You cannot appease those that oppose this ordinance with rewrites and exemptions. Therefore, I propose that you write the amended ordinance with language that protects the entire gay, lesbian, bisexual, and transgendered community. And then vote "yes" to pass it.

And by the way, the woman who testified ahead of me (yesterday's post), in a week and a half we will celebrate our 32nd anniversary.

Julie's testimony: 5 Misconceptions about Ordinance 64

First of all, I want you to know that it has been extremely painful for the GLBT community to sit through these hearings being verbally assaulted and denigrated by the religious opponents of Ordinance 64.

You may have heard what I am about to say, but it bears repeating, to get us back to the original proposal.

Misconception #1: Our opponents claim they hate the behavior, not the person. This is the first of many misconceptions the opponents cling to about my community. They do not know us. I am a Lesbian, and it's not what I do, but who I am. My emotional, social, romantic and sexual energies are linked to women. If I were to be celibate for the rest of my life, I would still be a lesbian.

Misconception #2: That sexual orientation is a choice. Psychologists tell us that sexual orientation is formed very early in life, by complex factors of nature and nurture, and that there is little to no choice about it. Heterosexuality is a sexual orientation, but no one suggests that it is a choice.

Misconception #3: The "gay agenda." We do have an agenda -- to gain equal protection from discrimination and live healthy, happy lives.

Misconception #4: There are cures or treatments for homosexuality. Since homosexuality is not an illness or a disease, there is no need to talk about cures.

Misconception #5, the biggest misconception of all: Passing this ordinance will result in a loss of rights by those opposing it and will create special rights for the GLBT community. Neither of these premises is true. Discrimination is not a right nor a freedom, regardless of the beliefs from which it stems, so it's not something that can be taken away. The GLBT community would gain equal rights, not special rights.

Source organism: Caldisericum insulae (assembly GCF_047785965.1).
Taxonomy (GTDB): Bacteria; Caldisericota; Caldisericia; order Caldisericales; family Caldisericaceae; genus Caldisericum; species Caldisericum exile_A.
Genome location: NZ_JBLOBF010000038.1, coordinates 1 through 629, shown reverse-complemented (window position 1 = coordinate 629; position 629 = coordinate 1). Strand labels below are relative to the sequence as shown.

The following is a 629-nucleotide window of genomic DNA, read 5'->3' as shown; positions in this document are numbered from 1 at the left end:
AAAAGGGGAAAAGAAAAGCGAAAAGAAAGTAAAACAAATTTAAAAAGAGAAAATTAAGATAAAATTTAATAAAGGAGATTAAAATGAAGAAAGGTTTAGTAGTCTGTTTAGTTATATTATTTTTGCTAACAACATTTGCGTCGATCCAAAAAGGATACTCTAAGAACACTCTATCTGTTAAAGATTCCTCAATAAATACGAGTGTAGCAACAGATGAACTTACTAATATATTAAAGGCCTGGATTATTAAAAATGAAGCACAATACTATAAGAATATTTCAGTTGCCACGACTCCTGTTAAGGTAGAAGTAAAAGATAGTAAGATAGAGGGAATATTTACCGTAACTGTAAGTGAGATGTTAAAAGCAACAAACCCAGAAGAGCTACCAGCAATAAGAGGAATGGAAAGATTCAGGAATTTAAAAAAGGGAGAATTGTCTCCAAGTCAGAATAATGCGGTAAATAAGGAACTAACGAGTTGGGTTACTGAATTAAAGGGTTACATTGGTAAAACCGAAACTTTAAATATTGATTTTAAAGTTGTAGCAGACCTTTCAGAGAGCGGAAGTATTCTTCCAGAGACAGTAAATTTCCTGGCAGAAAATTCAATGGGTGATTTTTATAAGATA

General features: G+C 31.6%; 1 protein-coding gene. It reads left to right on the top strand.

I believe in freedom of speech (and being responsible for the abuse of that right),
religious freedom (but not forcing those beliefs on others),
and the separation of church and state, or city in this case.

The religious testimony has turned these hearings into a stage for judgment rather than a fight for civil rights. Let's get back to the basic issue here: the need for GLBTs to be in included in the anti-discrimination ordinance.

The testimony the first night of the hearings and thereafter from members of our community should have provided enough evidence to show the need for Ordinance 64, but if that isn't enough, have you been hearing the rhetoric and messages of our opponents?

I urge you to pass Ordinance 64 with language that protects the entire GLBT community. Thank you.

Pamela's testimony: Existing law does not protect

Pamela Kelley, attorney and UAA Justice Center Professor, prepared the following testimony on AO-64, which was first posted here. Her actual testimony varied from these notes to address a case that was applied incorrectly by an opponent. Kelley's explanation of that case (Oncale) is also worth reading and is posted HERE.